I thought that we dealt with this before. Actually, we did.
In December 2015, a news story claimed that we were “unlikely allies” with the racist NFL football team, The Washington Redskins. That misfortunate combination of those two words led to hundreds of other stories with misleading headlines, mischaracterizing our band’s long battle with the United States Patent and Trademark Office. So imagine the horror and disappointment when I woke up to find hundreds of newspapers and radio stations sharing an Associated Press story that kicked off with “Redskins, rock band form unusual trademark alliance.”
This is the problem with developing intriguing, click bait-driven headlines. People want mystery, they want allure. But seldom do they want actual facts. Let us be absolutely clear: we have not formed an alliance. That is false.
In December, Reuters made it clear that when the Redskins filed their petition to the Supreme Court, they did so while disparaging me and my legal team: Redskins throw serious shade at The Slants’ counsel in new cert petition. And last April, I had an exclusive interview with the Oregonian talking about the frustrations of people assuming our cases were intertwined: The Washington Redskins want to join Portland music group The Slants’ trademark fight. We’ve also written repeatedly about this issue: When Our Story Went Viral: Addressing Misconceptions About Our Case and The Difference Between “The Redskins” Case and Ours.
What the Associated Press and other journalists fail to mention is that everyone on all sides of the legal argument has asked the Supreme Court to review the cases. That’s right: The United States Patent and Trademark Office, the Department of Justice, Pro Football (The Washington Redskins), Amanda Blackhorse (petitioners against the Redskins), and we have asked the high court for review. Is this an alliance that was deliberately formed? No, of course not.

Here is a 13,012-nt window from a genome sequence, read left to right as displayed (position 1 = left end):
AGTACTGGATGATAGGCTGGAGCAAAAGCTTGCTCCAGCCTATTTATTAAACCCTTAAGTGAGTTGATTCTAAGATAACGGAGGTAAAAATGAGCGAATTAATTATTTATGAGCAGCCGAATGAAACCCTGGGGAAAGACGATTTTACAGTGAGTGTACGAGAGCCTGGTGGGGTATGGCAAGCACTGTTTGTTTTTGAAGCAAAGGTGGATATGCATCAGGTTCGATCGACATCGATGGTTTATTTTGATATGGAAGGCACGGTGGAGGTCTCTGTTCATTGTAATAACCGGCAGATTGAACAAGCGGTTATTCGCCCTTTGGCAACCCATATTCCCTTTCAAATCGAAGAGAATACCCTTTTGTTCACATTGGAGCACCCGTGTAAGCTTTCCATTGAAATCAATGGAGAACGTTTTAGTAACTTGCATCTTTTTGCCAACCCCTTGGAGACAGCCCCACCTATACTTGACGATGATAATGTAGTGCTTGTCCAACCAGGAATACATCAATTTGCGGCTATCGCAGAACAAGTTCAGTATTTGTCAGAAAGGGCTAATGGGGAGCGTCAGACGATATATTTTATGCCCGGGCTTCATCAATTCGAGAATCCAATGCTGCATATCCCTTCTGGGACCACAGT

While I have argued that free speech shouldn’t be restricted – and in this instance that allows some similar positions with the football team – this does not mean our band is in support of the Redskins. As I’ve written for Huffington Post:
“The Change the Name campaign is much bigger than a trademark. It is possible to support free speech while opposing hate speech. It is possible to highlight injustices that communities have faced without relying on the cancellation of a trademark to do so. And it is definitely possible to frame questions about free speech around the marginalized groups who need it the most instead of writing laws around one football team, one flag, or one political candidate…
True equity isn’t achieved by sweeping government actions that negatively affect some communities more than others. The restriction of speech hurts marginalized communities. We should not discourage people from using wit, irony, or reappropriation to disarm the malicious. There should be a more culturally competent approach to avoid undermining the work of activists, artists, nonprofit groups, or businesses who use reappropriation to encourage, empower, and to educate.
The debate on free speech has almost always focused on those who abuse it. The cost of free speech sometimes means having disagreeable speech. We can’t have free speech and be free of speech we disagree with. But the price that is paid for censorship of it is carried on the backs of the underprivileged.”
The AP article in question also claims that our briefs have failed to articulate the differences between “Redskins” and Slants:”
“The website [theslants.com] says the word Redskin “has a long history of oppression” and “the football team treats the people as mascots.” By contrast, The Slants “breaks stereotypes about Asian-Americans, especially in the entertainment industry.”
Tam does not mention those distinctions in his brief to the court…”
Yet, our Ex Parte Appeal Brief on the evidentiary record states:
“While PTO decisions respecting registration are not precedential, these registrations demonstrate a proposition that should be uncontroversial, namely that, unlike inherently offensive slurs such as HEEB, SQUAW or REDSKIN, “slant” is not inherently offensive.”
Our legal positions are different than that of the football team. I’m not going to go into the specifics of it here – the extensive public record is available for review – but I am calling for journalists to use higher standards in their approach. We should stop spreading these false assumptions and quick conclusions to an extremely complex and nuanced situation, especially with so much at stake. At the end of the day, a journalist doesn’t have to deal with being associated with racist Dan Snyder nor does he have to face threats like we do.
I know the case history is tough to wade through – it tops several thousand pages now and has had a roller coaster of events (especially in the last two years). But that should make presenting clear facts even more important than ever.
For those who want to see the *actual* brief filed and what it says, click here.